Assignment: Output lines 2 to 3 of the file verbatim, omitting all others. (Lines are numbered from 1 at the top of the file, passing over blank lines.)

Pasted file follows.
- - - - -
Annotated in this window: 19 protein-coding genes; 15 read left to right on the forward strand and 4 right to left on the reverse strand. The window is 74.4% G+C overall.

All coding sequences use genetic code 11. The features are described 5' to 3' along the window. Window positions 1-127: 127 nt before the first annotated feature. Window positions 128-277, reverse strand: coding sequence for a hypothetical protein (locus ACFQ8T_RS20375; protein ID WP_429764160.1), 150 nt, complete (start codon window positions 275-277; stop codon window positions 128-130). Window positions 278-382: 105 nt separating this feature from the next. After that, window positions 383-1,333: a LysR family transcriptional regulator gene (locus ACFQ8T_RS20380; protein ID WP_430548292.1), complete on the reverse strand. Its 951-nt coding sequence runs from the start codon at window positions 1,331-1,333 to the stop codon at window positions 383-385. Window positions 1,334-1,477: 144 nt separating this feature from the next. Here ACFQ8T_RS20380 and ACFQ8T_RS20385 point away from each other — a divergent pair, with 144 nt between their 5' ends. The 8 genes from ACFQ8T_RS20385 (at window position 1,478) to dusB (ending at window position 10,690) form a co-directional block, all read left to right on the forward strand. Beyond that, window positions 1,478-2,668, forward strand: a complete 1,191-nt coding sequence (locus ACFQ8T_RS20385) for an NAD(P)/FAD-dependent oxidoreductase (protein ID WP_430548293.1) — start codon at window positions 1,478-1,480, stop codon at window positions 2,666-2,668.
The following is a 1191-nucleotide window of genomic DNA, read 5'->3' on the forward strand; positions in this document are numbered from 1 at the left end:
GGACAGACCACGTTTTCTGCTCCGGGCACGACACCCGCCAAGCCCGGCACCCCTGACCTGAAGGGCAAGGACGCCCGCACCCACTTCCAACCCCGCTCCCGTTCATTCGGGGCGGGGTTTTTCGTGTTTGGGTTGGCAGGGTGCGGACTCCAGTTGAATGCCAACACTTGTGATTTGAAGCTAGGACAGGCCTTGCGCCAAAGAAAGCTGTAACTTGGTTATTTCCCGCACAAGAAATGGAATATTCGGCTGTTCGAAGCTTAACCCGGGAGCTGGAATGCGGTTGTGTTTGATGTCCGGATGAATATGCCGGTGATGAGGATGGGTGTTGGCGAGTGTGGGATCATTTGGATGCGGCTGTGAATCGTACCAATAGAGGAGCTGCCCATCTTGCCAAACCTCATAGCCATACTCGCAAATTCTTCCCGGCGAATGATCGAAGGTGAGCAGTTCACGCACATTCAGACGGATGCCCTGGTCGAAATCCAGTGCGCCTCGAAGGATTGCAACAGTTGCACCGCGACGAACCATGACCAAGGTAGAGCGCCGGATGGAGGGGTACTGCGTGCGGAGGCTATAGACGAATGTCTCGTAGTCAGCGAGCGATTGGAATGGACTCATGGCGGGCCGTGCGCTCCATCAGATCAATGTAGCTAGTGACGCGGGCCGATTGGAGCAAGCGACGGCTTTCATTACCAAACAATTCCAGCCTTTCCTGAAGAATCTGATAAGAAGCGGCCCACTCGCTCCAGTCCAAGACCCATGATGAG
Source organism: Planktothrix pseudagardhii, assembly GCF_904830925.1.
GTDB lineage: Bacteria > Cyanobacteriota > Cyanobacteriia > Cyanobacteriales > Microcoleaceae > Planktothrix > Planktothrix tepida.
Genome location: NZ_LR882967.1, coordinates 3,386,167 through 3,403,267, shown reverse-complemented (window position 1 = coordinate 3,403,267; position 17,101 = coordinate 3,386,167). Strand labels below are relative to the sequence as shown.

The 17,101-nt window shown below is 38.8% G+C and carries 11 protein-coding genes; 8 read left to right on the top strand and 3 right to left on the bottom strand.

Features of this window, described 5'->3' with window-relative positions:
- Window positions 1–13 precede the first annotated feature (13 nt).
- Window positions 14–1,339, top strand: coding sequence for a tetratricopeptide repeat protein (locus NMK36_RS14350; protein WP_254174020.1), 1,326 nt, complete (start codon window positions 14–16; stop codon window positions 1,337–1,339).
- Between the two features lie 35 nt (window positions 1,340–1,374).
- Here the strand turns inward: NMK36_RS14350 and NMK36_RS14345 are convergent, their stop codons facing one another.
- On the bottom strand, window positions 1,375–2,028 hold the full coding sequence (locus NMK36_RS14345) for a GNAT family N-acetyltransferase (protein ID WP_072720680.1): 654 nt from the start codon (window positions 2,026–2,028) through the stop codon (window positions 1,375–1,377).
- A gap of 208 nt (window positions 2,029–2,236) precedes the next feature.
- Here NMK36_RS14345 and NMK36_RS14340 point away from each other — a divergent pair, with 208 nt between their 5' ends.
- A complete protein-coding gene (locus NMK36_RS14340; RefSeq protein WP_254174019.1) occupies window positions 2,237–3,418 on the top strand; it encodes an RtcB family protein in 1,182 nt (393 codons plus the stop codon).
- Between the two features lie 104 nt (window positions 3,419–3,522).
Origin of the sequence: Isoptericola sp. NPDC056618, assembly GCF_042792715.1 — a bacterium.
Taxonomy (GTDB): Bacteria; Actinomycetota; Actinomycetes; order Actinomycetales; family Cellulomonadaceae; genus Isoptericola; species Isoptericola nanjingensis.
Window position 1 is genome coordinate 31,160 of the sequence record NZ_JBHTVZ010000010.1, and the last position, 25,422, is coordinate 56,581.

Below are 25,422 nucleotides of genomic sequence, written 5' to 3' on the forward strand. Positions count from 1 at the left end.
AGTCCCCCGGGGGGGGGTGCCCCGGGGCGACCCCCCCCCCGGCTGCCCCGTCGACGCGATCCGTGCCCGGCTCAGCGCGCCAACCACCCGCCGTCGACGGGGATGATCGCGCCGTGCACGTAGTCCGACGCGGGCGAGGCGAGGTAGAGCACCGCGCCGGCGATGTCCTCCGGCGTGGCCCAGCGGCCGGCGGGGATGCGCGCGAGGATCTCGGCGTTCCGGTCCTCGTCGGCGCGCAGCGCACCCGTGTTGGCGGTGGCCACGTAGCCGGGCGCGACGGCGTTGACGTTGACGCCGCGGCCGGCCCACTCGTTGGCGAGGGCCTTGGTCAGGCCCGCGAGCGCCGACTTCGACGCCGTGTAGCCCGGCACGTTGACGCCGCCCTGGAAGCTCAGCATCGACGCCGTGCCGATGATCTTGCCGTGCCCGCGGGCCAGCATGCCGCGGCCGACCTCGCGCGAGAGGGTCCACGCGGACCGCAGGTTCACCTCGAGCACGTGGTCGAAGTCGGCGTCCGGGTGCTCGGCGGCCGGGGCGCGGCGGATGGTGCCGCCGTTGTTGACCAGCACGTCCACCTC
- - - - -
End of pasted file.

All coding sequences use genetic code 11. The features are described 5' to 3' along the window. Window positions 1-127: 127 nt before the first annotated feature. Window positions 128-277, reverse strand: coding sequence for a hypothetical protein (locus ACFQ8T_RS20375; protein ID WP_429764160.1), 150 nt, complete (start codon window positions 275-277; stop codon window positions 128-130). Window positions 278-382: 105 nt separating this feature from the next. After that, window positions 383-1,333: a LysR family transcriptional regulator gene (locus ACFQ8T_RS20380; protein ID WP_430548292.1), complete on the reverse strand. Its 951-nt coding sequence runs from the start codon at window positions 1,331-1,333 to the stop codon at window positions 383-385. Window positions 1,334-1,477: 144 nt separating this feature from the next. Here ACFQ8T_RS20380 and ACFQ8T_RS20385 point away from each other — a divergent pair, with 144 nt between their 5' ends. The 8 genes from ACFQ8T_RS20385 (at window position 1,478) to dusB (ending at window position 10,690) form a co-directional block, all read left to right on the forward strand. Beyond that, window positions 1,478-2,668, forward strand: a complete 1,191-nt coding sequence (locus ACFQ8T_RS20385) for an NAD(P)/FAD-dependent oxidoreductase (protein ID WP_430548293.1) — start codon at window positions 1,478-1,480, stop codon at window positions 2,666-2,668.
The following is a 1191-nucleotide window of genomic DNA, read 5'->3' on the forward strand; positions in this document are numbered from 1 at the left end: